Contractors on the soon to be completed Millennium Footbridge across the Thames are engaged in a complex balancing act. They have just begun positioning deck sections for the unusual crossing, which is something between a suspension bridge and a permanent high wire balancing act.
When complete each end of the bridge's deck will hang from suspension cables. But the mid section will rest on struts, which will stand on the cables as they descend below deck level.
New Year saw the project make its first physical connection between the north and south banks of the Thames. In February a single cable was pulled across the Thames over temporary A-frames mounted on the bridge piers.
This was followed by others, fitted with pulleys to haul first suspension cables and then deck sections into position.
The system was developed for the project by contractors Monberg & Thorsen and Sir Robert McAlpine.
The cable system meant barges transferring deck sections to the site would not need to be fitted with cranes. Crane mounted barges would havehad to be bigger, and lifting would have been hampered by tidal conditions and other river traffic.
The new system has definitely proved its worth during the installation of the eight permanent suspension cables, explains Roger Ridsdill-Smith, project manager for structural engineer Ove Arup & Partners.
'Each cable was attached to the base of the line from the bank. Then the cable was pulled over via a motorised pulley, rather like a curtain rail, and lowered into place,' he says.
Eight cables were laid across the piers in this way - four supported on each forked arm.
The 120mm diameter cables were manufactured by Bridon off site, built up from hundreds of wires with a 'Z' cross-section.
'The wires give a greater stiffness than circular cross-section wires, as they fit snugly together - also reducing the overall cable diameter,' continues Ridsdill-Smith.
Bridon pre-stretched the cables off site to remove any elasticity. This saved time waiting for the material to 'give' following pre-tensioning to 2,000t against the horizontal concrete beams on either bank. The beams transfer the load into vertical shear walls, then down to concrete piles.
The high tension forces will hold the deck flat and keep it rigid enough to withstand wind gusts of 45m/second - a one in 100,000 year event. This should make a Tacoma Narrows-type situation unlikely, explains Ridsdill-Smith.
'There's no additional horizontal bracing on the bridge - we designed it so the tensioned cables provide it all against wind force,' he says.
Pre-tensioning will only go some way towards creating the final shape of the structure. The design relies on the dead weight of the decking to pull the structure into its final shape.
The 16m long, 20t deck sections are made up of an aluminium deck, supported on horizontal, bent-beam 'legs' that attach to the cables with clamps. Leg angles vary along the bridge to follow the curve of the cables, while keeping the deck section level. This means they rest on the cables at their lowest point, in the middle of the river, but hang from them as they rise to the top of the piers.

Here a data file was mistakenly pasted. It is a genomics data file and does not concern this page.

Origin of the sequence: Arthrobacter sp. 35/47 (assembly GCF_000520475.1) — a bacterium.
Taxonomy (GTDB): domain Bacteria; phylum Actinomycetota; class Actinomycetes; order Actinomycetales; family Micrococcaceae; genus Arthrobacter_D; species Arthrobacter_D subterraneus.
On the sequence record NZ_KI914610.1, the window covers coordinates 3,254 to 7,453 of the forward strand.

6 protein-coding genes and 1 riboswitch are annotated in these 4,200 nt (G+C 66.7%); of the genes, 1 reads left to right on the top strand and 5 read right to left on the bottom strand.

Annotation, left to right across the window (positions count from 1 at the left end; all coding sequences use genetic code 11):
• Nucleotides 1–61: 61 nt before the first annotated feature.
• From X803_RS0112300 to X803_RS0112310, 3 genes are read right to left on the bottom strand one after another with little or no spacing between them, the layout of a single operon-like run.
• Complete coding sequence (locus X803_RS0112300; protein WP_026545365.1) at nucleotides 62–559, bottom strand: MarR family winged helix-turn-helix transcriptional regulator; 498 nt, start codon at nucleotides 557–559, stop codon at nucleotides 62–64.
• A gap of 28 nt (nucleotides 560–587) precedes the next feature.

'It's not really a suspension bridge, but nor is it a ribbon bridge,' says Ridsdill- Smith. 'It's a new concept altogether.'
The first aluminium deck section was placed at the centre of the main span at the beginning of last week, using the barge and highline system.
The deck assembly sequence is designed to balance loads on the bridge piers, with elements built on each end of the mid-section.
Workmen controlled progress from a temporary gantry spanning the piers. From here they pulled the cables to meet the clamps attached to the deck legs.
Deck sections running through the 'y' shaped piers will be the last to be positioned. When asked whether he is sure they will fit, Ridsdill Smith smiles.
'The cables have markings to guide us, but we have designed tolerances in the cables between each deck that can easily be taken up,' he says.
As the deck is built up, its weight and its interaction with the cables will pull the bridge into shape.
When complete the cables will be 2.5m below the top of the piers at the middle of the 144m central span structure. Then the finishing touches can be applied - such as the addition of handrails, lighting, and the grouting of the piers.
All bridge piers were completed in 1999, except the grouting up of the joint directly between the steel pier heads and the concrete base below. This was left to allow some rotational movement during deck placing.
'This means that, once grouted, the pier piles will be in equilibrium, and only carrying live loads,' explains Ridsdill- Smith.
The bridge may not be fully complete for the Queen's visit in May, but it is expected to open by mid-June when volunteers cross it on a sponsored walk in aid of Save The Children.
More information on: www.arup. com/millenniumbridge
Details of the Save the Children walk from Amy Schick on tel: (020) 7252 4141.